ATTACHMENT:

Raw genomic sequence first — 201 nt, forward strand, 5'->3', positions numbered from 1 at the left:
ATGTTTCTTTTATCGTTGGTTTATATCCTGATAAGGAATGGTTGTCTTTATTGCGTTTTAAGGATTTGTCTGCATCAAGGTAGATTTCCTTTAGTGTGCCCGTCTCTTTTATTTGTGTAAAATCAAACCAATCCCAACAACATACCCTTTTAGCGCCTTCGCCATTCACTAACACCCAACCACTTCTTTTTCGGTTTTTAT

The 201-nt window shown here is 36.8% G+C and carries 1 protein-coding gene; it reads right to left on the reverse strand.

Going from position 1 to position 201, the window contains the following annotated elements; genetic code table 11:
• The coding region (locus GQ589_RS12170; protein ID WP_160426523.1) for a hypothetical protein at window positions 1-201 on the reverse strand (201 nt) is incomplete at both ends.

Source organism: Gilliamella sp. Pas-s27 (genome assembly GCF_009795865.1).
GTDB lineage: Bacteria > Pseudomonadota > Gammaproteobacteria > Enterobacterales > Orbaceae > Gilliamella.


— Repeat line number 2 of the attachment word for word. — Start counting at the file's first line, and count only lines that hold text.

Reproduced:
ATGTTTCTTTTATCGTTGGTTTATATCCTGATAAGGAATGGTTGTCTTTATTGCGTTTTAAGGATTTGTCTGCATCAAGGTAGATTTCCTTTAGTGTGCCCGTCTCTTTTATTTGTGTAAAATCAAACCAATCCCAACAACATACCCTTTTAGCGCCTTCGCCATTCACTAACACCCAACCACTTCTTTTTCGGTTTTTAT